People have tumbled down the steps of the Taj Mahal, fallen off bridges and been electrocuted in an effort to take the perfect selfie.
In fact, Selfies have killed more people than sharks this year. According to media reports, at least 12 people have been killed in selfie-related incidents so far in 2015 and many more injured, while only eight have died as a result of shark attacks.
The latest selfie-related death was of a 66-year-old Japanese tourist, who reportedly suffered a heart attack while posing with a selfie stick at the Taj Mahal in India last week. Other deaths have been caused by distracted photo-takers falling off cliffs, crashing their cars & being hit by trains. In Russia, a teenager shot himself in the head, posing for a selfie, few weeks back. In another incident two men in the Urals were killed while taking a selfie of themselves holding a hand grenade with the pin pulled out.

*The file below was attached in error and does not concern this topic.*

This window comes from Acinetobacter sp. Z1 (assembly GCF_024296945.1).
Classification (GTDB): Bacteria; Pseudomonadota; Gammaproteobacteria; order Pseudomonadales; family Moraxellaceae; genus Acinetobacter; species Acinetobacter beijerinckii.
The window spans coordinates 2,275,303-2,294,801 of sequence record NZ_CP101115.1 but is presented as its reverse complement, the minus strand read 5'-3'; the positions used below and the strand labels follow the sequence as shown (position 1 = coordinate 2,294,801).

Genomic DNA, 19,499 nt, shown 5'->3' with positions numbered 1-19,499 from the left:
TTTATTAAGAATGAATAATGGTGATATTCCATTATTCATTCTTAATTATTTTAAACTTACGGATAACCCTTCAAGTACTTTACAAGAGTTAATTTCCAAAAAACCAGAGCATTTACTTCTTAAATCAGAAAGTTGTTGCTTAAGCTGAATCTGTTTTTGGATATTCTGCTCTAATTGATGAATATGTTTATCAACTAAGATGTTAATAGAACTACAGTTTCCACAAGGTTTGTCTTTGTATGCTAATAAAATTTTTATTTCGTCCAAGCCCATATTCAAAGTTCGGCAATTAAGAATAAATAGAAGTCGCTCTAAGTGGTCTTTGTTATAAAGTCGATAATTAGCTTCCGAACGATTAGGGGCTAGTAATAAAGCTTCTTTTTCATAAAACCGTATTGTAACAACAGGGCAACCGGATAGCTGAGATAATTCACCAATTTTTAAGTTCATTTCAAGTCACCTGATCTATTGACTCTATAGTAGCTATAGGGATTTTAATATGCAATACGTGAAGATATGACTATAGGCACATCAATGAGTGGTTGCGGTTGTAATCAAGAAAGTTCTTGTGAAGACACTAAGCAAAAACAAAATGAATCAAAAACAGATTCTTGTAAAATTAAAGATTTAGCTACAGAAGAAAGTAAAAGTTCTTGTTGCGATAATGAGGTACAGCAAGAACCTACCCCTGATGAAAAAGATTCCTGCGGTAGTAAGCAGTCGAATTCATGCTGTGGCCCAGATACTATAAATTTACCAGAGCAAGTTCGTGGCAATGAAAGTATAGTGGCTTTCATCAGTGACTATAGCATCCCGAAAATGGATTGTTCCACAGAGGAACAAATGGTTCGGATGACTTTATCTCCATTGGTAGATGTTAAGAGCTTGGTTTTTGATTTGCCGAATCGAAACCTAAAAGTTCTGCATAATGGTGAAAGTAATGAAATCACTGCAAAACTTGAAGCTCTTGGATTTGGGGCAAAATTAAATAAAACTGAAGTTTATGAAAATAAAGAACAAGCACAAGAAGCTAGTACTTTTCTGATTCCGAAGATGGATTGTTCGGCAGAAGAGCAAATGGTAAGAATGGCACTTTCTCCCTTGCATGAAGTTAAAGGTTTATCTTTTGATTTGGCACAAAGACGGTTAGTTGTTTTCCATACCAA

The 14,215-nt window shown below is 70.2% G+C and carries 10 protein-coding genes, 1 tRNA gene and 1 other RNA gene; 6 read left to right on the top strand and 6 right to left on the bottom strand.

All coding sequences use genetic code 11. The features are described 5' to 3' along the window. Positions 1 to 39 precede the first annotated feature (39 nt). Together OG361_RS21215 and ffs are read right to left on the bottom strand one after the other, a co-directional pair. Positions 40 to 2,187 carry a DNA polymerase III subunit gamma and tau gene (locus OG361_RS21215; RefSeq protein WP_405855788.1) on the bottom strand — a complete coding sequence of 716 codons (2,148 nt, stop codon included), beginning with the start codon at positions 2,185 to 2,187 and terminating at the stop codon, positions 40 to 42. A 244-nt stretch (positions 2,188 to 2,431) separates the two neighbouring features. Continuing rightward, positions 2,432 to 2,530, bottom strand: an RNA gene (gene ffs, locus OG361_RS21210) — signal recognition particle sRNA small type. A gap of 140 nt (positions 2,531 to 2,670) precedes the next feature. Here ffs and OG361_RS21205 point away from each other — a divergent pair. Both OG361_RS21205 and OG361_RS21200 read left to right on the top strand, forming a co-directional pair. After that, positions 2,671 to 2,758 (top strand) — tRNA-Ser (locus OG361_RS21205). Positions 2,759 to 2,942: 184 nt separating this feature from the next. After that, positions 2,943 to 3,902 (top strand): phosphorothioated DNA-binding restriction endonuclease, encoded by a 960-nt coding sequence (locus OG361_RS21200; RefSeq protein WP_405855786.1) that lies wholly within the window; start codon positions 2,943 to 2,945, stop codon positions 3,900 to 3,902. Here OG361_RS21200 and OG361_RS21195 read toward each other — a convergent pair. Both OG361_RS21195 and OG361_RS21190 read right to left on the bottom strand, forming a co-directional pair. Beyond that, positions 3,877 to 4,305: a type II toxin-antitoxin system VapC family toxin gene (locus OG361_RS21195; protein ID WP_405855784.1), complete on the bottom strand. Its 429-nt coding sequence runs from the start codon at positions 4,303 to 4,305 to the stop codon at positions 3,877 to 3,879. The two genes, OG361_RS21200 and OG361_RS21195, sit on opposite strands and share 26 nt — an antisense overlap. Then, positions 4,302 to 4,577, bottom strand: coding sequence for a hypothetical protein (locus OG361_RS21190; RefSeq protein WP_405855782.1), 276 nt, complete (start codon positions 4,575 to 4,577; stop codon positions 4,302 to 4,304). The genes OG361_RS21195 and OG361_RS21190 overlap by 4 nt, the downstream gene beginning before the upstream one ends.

Some governments have introduced measures to reduce the risk of accident. The selfie craze has proven so dangerous that officials in Australia had to fence off a 16-storey high rock that looks like a wedding cake because people wouldn’t stop taking selfies on it, despite fears of its collapse any time.
“It’s all about me. It’s putting me in the frame. I’m getting attention and when I post that to social media, I’m getting the confirmation that I need from other people that I’m awesome,” lead researcher Jesse Fox told Reuters. “You don’t care about the tourist attraction you’re destroying; you don’t care about annoying people in your social media feed … you’re not even thinking about the consequences of your actions, so who cares if you’re dangling off the side of the Eiffel Tower?”
The moral of the story seems to be not only that fatal shark attacks are far less common than you might think, but to think twice before you do something reckless in the hope the photo will win you some approval online.